The future is here! Flying robots will, any second now, be delivering your Christmas books, DVDs and gadgets to your door within 30 minutes of you ordering them, thanks to a new initiative announced by Amazon on CBS News' 60 Minutes on Sunday.
It's a brave new world, a whole new paradigm. Or so you'd think if you read most of the breathless coverage about the announcement, which will only get worse: expect a torrent of turgid think-pieces in the next 48 hours about who's going to get "disrupted" as a result of this latest shake-up – and what it means for the US's already beleaguered postal service.
Bezos' neat trick has knocked several real stories about Amazon out of the way. Last week's Panorama investigation into Amazon's working and hiring practices, suggesting that the site's employees had an increased risk of mental illness, is the latest in a long line of pieces about the company's working conditions – zero-hour contracts, short breaks, and employees' every move tracked by internal systems. Amazon's drone debacle also moved discussion of its tax bill – another long-running controversy, sparked by the Guardian's revelation last year that the company had UK sales of £7bn but paid no UK corporation tax – to the margins. The technology giants – Amazon, Google, Microsoft et al – have have huge direct reach to audiences and customers, the money to hire swarms of PR and communications staff, and a technology press overwhelmingly happy to incredulously print almost every word, rather than to engage in the much harder task of actually holding them to account.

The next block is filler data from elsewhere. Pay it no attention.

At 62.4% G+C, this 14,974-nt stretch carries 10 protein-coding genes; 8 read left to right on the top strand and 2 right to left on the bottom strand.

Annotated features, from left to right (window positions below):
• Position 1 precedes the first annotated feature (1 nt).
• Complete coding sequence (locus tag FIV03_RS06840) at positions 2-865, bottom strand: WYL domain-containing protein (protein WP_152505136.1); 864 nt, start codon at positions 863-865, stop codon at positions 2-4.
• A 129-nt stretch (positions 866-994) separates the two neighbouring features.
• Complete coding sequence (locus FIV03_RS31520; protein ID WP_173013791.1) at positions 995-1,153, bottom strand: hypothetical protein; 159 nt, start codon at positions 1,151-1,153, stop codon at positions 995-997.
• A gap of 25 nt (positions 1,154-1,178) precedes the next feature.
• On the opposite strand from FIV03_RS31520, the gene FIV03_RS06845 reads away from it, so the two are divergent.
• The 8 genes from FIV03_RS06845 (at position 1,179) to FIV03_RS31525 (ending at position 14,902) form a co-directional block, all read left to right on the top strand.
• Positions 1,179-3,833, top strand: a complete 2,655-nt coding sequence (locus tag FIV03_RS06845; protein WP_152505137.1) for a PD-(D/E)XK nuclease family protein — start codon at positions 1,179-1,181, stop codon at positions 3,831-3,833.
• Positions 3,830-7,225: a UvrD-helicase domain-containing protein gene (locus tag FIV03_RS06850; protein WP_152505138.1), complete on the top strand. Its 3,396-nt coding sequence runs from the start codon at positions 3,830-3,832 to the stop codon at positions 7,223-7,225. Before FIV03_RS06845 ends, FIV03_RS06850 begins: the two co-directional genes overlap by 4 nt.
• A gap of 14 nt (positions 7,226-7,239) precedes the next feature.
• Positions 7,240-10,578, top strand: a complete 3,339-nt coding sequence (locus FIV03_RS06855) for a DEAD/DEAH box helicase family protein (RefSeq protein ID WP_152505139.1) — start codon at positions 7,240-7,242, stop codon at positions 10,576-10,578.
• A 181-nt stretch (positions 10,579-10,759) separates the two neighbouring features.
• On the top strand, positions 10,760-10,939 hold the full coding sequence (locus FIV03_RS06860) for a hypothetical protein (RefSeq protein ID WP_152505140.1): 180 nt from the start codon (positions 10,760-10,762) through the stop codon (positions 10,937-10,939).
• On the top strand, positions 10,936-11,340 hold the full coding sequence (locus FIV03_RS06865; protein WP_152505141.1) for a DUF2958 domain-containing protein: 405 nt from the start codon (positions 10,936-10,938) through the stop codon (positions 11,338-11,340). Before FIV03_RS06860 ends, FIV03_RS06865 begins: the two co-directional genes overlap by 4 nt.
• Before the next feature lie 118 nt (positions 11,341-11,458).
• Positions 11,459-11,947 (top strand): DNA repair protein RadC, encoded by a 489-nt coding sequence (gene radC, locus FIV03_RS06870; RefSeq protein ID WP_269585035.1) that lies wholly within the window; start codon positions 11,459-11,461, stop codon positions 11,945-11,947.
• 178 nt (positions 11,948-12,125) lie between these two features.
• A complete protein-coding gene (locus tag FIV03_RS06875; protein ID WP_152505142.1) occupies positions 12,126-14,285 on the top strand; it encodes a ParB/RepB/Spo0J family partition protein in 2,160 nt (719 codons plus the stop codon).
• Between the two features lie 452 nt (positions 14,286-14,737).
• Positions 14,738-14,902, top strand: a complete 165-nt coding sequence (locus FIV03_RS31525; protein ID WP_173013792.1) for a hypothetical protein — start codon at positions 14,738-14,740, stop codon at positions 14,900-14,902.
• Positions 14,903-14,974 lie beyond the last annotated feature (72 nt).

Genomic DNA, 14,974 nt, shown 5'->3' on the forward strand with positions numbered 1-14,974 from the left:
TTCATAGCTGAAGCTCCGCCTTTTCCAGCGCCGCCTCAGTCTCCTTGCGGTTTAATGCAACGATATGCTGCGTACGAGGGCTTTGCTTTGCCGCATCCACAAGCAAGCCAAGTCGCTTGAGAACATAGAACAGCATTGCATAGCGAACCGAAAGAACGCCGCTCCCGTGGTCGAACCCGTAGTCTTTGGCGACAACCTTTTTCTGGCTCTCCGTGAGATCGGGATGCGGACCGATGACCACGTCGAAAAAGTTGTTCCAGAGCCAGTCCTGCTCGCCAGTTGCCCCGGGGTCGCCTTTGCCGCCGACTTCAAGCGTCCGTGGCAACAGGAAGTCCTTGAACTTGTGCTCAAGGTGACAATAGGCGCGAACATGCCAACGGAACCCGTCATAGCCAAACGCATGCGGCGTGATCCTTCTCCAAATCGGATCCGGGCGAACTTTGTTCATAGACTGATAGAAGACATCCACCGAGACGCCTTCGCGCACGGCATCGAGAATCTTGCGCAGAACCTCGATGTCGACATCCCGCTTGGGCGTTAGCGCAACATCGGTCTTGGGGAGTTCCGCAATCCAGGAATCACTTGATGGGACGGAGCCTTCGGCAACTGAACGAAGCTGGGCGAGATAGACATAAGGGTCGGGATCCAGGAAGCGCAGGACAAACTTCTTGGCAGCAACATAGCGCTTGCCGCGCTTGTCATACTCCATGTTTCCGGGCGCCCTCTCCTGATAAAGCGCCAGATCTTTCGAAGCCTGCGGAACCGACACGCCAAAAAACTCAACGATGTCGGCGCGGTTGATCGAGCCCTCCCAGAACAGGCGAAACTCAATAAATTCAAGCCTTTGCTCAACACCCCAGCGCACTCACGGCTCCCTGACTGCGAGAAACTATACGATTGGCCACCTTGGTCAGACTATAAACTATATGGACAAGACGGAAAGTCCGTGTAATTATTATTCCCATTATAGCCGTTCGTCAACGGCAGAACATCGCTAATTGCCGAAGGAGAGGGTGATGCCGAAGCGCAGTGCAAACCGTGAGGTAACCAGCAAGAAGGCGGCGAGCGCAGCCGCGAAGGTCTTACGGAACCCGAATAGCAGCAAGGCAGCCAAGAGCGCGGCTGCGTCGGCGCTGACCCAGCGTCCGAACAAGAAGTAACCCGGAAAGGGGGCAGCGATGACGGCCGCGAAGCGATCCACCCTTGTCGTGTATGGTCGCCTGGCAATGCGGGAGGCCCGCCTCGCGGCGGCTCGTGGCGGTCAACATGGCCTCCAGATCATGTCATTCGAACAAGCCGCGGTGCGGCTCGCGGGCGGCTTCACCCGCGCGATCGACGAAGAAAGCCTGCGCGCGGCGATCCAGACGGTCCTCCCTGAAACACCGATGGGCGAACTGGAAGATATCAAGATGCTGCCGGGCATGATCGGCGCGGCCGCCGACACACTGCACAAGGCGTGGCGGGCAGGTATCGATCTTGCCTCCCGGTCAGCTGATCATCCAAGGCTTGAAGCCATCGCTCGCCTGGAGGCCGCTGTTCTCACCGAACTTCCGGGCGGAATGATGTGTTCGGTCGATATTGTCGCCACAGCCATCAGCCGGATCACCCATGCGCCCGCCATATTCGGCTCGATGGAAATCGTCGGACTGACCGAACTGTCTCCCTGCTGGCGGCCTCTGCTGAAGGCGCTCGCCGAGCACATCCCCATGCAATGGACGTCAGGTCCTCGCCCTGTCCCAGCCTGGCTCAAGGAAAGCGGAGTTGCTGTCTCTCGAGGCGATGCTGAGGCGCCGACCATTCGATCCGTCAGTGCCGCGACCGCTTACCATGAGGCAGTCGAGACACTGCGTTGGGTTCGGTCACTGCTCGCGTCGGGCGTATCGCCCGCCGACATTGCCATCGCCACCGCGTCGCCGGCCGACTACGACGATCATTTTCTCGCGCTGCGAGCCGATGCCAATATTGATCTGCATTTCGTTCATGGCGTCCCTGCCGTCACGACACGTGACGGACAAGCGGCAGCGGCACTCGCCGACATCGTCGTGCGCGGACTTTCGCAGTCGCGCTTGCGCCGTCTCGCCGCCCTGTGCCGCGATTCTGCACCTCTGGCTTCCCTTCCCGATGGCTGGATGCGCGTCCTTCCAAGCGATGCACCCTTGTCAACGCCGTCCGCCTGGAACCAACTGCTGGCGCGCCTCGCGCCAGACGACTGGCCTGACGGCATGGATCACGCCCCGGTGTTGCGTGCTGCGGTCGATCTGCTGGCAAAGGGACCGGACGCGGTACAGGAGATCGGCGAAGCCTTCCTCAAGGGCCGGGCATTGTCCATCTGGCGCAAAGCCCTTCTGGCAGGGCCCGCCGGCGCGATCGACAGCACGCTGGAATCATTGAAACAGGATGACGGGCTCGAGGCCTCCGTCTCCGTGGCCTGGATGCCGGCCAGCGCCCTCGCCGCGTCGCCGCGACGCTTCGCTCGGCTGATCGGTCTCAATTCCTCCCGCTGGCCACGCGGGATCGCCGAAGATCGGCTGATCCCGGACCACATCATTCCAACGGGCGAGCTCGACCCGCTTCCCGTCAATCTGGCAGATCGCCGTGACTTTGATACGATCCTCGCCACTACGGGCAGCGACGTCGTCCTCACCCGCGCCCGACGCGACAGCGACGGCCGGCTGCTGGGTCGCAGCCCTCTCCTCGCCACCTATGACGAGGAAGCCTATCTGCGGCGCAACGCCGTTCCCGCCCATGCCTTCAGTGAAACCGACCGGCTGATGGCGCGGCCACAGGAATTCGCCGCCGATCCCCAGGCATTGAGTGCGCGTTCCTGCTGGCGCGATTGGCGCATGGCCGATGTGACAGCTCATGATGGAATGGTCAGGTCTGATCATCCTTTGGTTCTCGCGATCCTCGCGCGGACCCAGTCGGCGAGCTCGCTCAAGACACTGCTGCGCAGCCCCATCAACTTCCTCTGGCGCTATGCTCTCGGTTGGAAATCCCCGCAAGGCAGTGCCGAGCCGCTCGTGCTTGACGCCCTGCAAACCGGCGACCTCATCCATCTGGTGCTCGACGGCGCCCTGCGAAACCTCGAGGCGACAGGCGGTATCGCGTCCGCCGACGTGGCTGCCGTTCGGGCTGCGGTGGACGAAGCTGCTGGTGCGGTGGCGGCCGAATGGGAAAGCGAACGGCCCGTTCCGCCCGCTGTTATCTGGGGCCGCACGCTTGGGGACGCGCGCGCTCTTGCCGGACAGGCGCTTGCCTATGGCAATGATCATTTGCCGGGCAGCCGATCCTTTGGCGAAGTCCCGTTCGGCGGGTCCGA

I can't even say how much I wish that this ploy is going to backfire on Bezos ...